New International Chamber of Commerce Mediation Rules Unveiled
Dec 4, 2013
The International Chamber of Commerce Ireland has today (04/12/13) announced the introduction of new ICC Rules of Mediation.
Coming into force on 1 January 2014, the new ICC Rules will replace the ICC ADR Rules that have been used for amicable dispute resolution worldwide since 2001. The new Rules have been adapted to help parties resolve even the most complex cross-border disputes quickly and reliably.
Speaking this morning, ICC Ireland Secretary General Ian Talbot said “These new mediation rules offer clarity, simplicity and flexibility with an increased focus on mediation as opposed to ADR more generally. They were developed by a taskforce of experts with the needs of today’s businesses worldwide in mind. The accompanying Guidance Note gives practical guidance, enabling users and their advisers to see how ICC mediation proceedings can be organized and conducted so as to maximise the chances of a successful resolution of the parties’ dispute.”
The ICC Rules of Mediation can be viewed here.
For further information contact Amy Woods, Chambers Ireland on 01 400 4319, 086 6081605 or email email@example.com .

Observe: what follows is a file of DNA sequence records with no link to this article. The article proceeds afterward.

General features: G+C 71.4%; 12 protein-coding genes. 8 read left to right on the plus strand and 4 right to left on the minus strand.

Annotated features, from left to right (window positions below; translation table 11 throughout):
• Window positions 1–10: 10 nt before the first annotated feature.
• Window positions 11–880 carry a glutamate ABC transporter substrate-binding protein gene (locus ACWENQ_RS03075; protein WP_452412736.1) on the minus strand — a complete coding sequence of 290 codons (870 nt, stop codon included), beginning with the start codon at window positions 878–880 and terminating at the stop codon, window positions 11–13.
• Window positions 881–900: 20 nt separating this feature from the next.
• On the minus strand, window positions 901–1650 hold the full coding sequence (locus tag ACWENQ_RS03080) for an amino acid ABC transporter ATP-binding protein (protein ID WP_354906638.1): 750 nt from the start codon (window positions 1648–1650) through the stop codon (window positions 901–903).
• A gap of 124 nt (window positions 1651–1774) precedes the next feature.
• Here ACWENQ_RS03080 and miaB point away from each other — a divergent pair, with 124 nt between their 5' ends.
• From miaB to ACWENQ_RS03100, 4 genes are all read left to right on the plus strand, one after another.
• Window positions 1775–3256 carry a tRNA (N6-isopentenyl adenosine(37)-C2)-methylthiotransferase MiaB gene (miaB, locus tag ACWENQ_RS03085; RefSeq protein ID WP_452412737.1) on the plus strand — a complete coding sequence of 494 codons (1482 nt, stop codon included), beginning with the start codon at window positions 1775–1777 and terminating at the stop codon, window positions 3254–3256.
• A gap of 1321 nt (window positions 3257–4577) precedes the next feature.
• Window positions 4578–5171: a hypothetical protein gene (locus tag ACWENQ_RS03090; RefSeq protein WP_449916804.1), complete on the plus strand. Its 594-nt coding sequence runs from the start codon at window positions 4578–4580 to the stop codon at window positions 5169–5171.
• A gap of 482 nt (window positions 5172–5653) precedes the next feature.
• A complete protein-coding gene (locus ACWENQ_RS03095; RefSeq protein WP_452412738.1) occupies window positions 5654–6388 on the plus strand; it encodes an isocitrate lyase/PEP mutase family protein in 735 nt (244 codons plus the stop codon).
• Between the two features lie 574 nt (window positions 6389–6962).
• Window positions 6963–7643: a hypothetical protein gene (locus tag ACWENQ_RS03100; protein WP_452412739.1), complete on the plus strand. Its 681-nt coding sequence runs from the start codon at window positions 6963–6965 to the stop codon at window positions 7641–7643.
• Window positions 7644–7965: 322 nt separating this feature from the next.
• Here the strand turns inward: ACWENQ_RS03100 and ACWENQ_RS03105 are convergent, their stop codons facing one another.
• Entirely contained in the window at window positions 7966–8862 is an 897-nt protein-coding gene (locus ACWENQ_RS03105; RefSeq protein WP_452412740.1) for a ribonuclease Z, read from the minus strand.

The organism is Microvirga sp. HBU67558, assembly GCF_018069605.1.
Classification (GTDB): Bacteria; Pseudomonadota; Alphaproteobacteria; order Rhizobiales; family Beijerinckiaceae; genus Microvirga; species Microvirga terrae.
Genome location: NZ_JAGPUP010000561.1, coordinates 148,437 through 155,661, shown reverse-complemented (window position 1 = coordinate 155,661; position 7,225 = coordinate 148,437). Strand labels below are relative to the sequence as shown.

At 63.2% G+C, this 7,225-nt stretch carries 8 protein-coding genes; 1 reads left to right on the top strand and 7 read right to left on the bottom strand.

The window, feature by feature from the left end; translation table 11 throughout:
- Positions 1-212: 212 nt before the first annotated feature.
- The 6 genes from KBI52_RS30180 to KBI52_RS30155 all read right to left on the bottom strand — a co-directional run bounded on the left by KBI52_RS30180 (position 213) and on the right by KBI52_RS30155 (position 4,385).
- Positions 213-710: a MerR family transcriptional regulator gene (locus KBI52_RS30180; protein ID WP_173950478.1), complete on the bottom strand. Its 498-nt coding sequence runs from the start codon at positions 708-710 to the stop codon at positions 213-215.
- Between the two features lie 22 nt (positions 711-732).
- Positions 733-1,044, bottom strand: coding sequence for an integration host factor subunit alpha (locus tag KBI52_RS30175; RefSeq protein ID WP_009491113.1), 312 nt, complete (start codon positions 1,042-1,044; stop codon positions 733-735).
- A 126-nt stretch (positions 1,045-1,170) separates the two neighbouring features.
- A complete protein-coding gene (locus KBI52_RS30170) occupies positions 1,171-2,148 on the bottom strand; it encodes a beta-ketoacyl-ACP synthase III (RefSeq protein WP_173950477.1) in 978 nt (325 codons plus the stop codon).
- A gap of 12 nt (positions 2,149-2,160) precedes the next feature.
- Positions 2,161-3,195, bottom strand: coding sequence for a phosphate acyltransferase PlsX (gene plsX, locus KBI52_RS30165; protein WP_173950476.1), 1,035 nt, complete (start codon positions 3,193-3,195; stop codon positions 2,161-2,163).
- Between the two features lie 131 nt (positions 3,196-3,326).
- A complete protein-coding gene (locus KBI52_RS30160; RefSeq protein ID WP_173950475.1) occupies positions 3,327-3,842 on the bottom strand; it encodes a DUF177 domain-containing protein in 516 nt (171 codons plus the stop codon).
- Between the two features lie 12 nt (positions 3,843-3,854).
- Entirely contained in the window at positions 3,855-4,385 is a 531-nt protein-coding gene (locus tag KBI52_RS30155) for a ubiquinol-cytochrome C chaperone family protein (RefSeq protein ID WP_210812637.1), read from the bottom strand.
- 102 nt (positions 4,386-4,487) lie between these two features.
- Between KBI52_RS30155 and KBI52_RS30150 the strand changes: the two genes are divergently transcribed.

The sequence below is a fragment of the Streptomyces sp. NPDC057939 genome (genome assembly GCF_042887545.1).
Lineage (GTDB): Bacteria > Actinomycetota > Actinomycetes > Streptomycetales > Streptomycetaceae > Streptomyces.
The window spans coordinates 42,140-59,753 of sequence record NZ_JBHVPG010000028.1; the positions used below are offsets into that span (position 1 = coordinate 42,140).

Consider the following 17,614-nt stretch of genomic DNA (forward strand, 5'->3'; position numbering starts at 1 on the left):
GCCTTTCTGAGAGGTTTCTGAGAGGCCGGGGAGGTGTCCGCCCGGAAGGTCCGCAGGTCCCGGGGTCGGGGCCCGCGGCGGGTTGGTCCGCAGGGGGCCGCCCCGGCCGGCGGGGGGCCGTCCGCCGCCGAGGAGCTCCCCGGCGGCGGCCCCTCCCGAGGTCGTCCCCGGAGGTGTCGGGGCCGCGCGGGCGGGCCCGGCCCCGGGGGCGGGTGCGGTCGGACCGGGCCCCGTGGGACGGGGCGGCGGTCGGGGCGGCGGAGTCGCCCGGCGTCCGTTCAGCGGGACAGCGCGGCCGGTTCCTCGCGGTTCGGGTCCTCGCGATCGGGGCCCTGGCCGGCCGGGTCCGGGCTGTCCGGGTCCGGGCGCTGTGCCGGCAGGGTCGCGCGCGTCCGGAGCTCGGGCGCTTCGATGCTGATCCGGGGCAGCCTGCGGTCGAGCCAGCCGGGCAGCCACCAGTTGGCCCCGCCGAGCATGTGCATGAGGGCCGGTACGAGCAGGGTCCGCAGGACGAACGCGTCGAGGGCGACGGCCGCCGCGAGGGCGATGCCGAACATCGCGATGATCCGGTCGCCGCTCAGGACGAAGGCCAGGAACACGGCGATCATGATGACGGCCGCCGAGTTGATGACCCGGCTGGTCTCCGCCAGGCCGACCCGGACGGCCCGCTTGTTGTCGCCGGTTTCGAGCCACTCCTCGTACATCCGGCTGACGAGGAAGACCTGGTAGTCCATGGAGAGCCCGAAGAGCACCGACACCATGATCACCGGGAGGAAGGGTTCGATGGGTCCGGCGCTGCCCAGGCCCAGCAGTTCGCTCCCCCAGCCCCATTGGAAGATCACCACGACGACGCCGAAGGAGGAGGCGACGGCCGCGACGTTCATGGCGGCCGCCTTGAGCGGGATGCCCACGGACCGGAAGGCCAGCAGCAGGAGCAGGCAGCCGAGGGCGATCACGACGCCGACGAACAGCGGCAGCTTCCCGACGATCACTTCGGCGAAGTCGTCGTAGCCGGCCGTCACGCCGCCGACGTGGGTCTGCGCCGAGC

Notes to Editor
About ICC Rules of Mediation
Available in eight languages, with further languages ready soon, the Rules are accompanied by a new publication for users, the ICC Mediation Guidance Note. They were revised by a taskforce of 90 specialists from 29 countries – made up of mediation users, mediators, counsel and other dispute resolution experts – and validated by ICC’s Commission on Arbitration and ADR, whose members represent some 100 countries. Since 2001, the ICC International Centre for ADR has mediated cases worldwide involving more than 70 nationalities. Over 75% of the cases transferred to the mediator concluded with a settlement.
About the International Chamber of Commerce (ICC) in Ireland
Chambers Ireland is the official representative of the International Chamber of Commerce in Ireland. ICC is the largest, most representative business organisation in the world. Its hundreds of thousands of member companies in over 120 countries have interests spanning every sector of private enterprise.
A world network of national committees keeps the ICC International Secretariat in Paris informed about national and regional business priorities. More than 2,000 experts drawn from ICC’s member companies feed their knowledge and experience into crafting the ICC stance on specific business issues.
The United Nations, the World Trade Organisation, the G20 and many other intergovernmental bodies, both international and regional, are kept in touch with the views of international business through ICC.